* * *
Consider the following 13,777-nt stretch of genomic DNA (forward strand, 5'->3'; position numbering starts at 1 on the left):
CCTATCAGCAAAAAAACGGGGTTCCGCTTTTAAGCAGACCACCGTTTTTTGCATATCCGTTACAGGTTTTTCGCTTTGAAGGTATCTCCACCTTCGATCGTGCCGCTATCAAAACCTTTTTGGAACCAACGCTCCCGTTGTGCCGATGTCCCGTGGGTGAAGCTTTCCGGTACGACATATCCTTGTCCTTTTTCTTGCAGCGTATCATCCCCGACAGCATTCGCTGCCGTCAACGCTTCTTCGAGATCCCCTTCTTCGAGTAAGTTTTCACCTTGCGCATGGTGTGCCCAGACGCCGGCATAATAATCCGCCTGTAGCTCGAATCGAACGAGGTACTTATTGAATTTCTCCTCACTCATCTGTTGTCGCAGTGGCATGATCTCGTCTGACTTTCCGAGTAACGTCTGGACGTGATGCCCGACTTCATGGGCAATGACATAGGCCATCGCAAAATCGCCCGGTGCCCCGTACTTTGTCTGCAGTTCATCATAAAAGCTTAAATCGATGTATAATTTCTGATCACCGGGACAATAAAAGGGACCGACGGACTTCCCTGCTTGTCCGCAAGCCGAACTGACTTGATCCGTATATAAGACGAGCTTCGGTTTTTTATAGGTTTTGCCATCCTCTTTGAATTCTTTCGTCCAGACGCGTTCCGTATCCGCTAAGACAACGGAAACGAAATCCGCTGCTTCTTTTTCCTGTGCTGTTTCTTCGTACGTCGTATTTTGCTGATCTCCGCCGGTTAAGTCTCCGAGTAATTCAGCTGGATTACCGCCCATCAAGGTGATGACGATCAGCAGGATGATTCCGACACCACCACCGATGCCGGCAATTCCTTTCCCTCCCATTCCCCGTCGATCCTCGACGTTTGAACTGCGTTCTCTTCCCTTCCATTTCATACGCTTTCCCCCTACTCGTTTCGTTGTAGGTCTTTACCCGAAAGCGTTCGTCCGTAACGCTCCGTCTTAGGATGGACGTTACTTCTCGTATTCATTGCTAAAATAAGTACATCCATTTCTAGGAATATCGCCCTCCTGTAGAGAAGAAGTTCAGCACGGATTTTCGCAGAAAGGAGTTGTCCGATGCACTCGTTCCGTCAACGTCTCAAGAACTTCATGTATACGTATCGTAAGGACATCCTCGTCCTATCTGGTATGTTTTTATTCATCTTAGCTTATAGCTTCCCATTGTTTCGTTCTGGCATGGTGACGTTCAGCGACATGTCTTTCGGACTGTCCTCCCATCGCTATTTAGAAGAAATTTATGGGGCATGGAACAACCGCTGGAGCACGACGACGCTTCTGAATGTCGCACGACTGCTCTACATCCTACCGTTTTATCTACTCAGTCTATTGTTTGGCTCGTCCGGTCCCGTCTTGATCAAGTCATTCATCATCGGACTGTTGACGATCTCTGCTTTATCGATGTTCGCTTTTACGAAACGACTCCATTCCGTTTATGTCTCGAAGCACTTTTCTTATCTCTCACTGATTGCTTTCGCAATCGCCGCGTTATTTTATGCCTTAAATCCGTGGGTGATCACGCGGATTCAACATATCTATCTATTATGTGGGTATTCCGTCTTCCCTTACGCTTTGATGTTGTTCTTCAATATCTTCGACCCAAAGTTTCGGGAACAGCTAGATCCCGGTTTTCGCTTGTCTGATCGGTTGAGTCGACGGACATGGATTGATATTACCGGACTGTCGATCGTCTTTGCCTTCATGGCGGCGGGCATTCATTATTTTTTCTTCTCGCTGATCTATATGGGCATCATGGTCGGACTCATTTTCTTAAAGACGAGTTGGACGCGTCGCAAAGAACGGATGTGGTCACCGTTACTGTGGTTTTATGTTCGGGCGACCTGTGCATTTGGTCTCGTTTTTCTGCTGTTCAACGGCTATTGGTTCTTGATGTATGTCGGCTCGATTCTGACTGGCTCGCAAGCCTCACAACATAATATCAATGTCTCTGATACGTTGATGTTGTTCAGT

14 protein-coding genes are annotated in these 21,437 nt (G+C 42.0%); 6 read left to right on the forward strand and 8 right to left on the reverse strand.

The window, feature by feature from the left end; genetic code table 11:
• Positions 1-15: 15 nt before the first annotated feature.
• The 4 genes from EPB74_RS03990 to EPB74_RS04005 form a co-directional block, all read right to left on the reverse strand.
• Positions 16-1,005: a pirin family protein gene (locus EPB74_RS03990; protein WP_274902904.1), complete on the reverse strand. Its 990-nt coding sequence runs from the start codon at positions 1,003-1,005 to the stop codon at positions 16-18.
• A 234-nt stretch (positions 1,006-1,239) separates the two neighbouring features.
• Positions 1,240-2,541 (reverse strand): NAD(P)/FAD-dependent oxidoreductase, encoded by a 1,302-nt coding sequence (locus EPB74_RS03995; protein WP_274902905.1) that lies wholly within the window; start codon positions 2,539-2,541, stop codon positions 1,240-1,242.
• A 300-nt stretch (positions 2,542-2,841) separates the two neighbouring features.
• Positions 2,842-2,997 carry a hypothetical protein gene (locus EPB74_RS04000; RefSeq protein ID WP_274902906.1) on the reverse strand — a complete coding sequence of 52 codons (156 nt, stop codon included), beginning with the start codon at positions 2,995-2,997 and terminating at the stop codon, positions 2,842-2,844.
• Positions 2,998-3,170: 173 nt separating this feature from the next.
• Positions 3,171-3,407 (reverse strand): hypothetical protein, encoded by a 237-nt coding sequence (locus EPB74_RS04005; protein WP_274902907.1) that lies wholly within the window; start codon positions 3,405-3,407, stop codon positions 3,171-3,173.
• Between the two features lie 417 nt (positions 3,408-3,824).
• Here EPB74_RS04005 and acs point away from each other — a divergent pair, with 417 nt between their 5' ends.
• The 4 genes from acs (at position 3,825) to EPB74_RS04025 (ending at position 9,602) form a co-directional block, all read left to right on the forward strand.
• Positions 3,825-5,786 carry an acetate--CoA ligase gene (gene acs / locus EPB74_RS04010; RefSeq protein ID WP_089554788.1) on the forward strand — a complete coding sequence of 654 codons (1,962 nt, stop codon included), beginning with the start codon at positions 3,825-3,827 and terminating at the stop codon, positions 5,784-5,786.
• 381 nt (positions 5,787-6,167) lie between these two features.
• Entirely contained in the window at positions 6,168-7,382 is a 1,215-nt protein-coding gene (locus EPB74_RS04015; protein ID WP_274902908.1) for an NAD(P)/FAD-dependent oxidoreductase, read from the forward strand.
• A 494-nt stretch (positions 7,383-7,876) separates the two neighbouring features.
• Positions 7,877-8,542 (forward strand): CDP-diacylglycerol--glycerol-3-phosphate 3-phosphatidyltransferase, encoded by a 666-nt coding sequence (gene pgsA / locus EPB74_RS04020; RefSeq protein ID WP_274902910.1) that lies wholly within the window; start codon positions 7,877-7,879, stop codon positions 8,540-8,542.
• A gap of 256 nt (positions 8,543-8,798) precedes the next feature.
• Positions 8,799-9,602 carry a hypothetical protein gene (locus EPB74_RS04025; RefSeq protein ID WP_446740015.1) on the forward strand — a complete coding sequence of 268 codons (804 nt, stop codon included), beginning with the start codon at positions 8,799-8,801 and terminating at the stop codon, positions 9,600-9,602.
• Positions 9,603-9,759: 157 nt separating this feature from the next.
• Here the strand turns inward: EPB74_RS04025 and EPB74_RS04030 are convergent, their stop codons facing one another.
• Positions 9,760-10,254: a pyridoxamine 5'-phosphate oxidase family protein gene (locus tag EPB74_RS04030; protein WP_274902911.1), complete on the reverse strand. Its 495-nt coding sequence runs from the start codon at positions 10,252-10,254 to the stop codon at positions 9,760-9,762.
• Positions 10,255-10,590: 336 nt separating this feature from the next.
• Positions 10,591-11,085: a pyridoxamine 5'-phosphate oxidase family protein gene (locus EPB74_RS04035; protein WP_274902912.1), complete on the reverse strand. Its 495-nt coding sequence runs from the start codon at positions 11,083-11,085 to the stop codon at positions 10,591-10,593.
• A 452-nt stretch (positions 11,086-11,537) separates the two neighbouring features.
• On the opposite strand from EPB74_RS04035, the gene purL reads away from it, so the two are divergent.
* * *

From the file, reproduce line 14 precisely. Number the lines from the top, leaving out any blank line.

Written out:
• Between the two features lie 417 nt (positions 3,408-3,824).